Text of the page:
[concurrency-interest] AtomicInteger and AtomicLong extend Number

Doug Lea dl@cs.oswego.edu
Sat, 10 Jan 2004 20:28:16 -0500


Since the aesthetic and logical arguments continue to be split, I
decided to go the empirical route.  I spent a while googling usages of
Number out there.  This made it a surprisingly easy call (even given
my resistance to it). AtomicInteger and AtomicLong should both extend
Number:

* There are at least dozens of other numerically-based classes out
there that extend Number including mutable classes, and including
carefully constructed, useful-looking classes. So there is clear
precedent.

* There is a lot more code out there than I would have thought that
probes for "instanceof Number" in order to extract numbers from
arbitrary classes. Most of this looks useful enough to not get in the
way of.

* While I saw mistakes here and there in code that probes for
instanceof Number, I didn't seem any that would be any more likely to
trigger for atomics than for most any other Number class.  (The most
common mistake was trying to distinguish floating vs integral Number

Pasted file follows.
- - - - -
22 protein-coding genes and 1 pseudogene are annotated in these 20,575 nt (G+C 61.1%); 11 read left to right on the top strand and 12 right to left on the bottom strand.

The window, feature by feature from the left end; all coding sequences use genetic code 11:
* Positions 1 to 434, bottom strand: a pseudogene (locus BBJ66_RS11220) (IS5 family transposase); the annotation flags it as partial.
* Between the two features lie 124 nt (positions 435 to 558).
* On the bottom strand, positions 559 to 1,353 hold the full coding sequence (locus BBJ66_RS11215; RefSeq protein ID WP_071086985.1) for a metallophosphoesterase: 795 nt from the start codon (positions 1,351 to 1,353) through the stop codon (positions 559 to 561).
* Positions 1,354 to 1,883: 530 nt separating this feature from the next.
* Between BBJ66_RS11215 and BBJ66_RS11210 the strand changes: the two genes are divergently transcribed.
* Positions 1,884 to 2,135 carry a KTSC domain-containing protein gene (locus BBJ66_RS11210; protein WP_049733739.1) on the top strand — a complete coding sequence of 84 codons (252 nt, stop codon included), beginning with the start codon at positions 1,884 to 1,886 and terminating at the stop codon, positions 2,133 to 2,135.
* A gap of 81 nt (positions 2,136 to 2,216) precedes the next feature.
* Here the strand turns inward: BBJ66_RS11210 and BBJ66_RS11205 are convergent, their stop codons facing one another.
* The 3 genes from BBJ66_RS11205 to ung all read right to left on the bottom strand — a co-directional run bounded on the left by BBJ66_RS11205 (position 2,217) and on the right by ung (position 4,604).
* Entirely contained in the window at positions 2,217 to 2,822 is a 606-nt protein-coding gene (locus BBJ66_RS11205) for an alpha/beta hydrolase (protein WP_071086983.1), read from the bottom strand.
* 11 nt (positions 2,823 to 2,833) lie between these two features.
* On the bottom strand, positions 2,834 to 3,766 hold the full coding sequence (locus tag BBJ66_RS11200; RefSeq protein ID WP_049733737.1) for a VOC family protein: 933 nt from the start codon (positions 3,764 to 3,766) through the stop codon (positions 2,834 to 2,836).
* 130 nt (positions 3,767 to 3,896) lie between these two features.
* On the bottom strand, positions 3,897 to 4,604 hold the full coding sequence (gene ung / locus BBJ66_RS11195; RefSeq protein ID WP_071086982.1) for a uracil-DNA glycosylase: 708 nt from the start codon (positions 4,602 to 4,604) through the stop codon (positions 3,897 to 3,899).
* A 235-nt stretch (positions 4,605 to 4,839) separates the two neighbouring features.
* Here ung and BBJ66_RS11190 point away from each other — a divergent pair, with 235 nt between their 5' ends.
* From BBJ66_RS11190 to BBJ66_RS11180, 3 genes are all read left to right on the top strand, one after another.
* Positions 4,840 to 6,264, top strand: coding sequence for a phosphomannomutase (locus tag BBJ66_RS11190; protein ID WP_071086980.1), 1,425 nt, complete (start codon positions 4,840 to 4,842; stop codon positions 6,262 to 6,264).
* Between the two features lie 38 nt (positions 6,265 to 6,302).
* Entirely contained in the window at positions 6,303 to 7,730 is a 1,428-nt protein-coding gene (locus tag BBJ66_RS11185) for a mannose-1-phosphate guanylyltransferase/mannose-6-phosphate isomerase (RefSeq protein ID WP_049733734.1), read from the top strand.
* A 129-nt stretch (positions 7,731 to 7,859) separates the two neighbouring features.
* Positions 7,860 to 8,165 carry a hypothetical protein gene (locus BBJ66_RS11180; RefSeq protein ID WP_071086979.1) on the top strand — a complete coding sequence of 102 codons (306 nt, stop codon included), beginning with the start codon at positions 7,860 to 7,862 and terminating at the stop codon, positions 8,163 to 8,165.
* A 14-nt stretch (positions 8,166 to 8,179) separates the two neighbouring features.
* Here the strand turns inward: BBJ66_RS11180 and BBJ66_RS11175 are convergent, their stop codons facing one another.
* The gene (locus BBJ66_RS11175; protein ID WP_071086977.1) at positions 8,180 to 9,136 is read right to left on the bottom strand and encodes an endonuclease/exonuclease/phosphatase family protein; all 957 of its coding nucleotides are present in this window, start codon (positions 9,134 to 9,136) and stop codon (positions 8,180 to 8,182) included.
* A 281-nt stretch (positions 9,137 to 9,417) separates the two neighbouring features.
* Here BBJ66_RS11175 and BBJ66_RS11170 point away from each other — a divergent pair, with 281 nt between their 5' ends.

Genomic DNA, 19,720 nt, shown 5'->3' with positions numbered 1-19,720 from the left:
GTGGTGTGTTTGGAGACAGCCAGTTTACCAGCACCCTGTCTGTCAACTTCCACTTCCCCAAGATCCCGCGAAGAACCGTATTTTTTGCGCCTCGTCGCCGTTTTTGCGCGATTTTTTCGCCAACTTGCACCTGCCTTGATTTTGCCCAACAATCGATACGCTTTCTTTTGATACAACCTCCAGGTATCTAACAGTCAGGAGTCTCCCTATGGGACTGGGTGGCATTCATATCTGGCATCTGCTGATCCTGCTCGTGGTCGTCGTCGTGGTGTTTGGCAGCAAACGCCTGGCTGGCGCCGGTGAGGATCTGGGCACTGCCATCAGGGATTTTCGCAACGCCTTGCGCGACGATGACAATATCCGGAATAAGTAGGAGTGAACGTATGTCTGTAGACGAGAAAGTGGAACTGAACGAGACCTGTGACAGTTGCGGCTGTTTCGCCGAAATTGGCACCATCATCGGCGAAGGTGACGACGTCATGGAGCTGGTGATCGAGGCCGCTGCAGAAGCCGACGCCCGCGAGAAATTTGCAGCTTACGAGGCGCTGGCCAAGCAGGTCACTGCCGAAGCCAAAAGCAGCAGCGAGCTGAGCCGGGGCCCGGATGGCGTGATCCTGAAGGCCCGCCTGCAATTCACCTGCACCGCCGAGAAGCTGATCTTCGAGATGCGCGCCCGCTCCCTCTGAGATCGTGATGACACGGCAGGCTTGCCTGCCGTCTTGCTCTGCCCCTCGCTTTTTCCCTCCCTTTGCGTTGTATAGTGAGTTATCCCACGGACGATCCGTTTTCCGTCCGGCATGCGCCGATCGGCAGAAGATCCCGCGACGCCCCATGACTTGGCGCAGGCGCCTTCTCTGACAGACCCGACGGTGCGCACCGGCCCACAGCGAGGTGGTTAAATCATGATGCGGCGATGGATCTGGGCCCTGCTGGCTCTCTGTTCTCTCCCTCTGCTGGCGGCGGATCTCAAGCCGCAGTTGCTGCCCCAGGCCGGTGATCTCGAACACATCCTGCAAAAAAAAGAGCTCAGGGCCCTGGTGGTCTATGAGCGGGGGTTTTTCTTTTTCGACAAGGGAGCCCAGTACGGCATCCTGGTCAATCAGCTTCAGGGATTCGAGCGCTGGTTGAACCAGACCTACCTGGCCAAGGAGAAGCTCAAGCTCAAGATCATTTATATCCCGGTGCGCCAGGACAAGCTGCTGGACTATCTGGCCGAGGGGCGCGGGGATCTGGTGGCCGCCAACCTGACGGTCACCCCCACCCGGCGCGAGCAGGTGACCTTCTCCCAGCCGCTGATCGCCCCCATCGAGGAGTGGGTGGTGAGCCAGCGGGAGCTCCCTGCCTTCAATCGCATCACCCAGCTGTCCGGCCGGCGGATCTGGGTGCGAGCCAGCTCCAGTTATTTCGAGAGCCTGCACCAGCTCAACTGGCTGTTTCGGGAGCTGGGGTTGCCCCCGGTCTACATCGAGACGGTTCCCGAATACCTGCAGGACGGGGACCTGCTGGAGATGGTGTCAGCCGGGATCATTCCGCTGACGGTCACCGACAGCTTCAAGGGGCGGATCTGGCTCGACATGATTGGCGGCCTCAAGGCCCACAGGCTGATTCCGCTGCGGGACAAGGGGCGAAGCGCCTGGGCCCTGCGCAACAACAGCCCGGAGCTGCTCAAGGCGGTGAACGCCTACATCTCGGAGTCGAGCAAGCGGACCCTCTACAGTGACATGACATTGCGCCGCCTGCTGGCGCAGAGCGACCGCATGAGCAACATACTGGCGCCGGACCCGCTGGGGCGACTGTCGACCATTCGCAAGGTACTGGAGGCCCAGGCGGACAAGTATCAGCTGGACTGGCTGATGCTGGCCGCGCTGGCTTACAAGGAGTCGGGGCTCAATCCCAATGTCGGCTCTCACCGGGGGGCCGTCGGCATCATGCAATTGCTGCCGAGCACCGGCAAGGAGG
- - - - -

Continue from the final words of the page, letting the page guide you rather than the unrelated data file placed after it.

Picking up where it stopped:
types. There doesn't seem to be a correct way to do this given only
what Number provides.  It is possible though to determine whether a
Number holds an integral (<64bit) value, which is probably what people
want to check but don't. Also, there are mistakes due to forgetting
that not all longs will fit exactly into doubles. It would be nice if
the Number class provided some static utility methods to help avoid
people making errors along these lines.)

* The Atomic classes still should not, and will not, implement
Comparable, or define value-based hashCode and equals methods.  The
most prevalant non-JDK Number classes out there seem to be the Mutable
(MuShort, MuInteger etc) classes used by Apache and JBoss. They do
additionally support Comparable and define value-based hashCodes and
equals methods. But all are defined in ways that work as naively
expected in at best a very narrow range of contexts.  As we've noted,
such problems would be compounded for atomics, and usages would almost
never be correct.

-Doug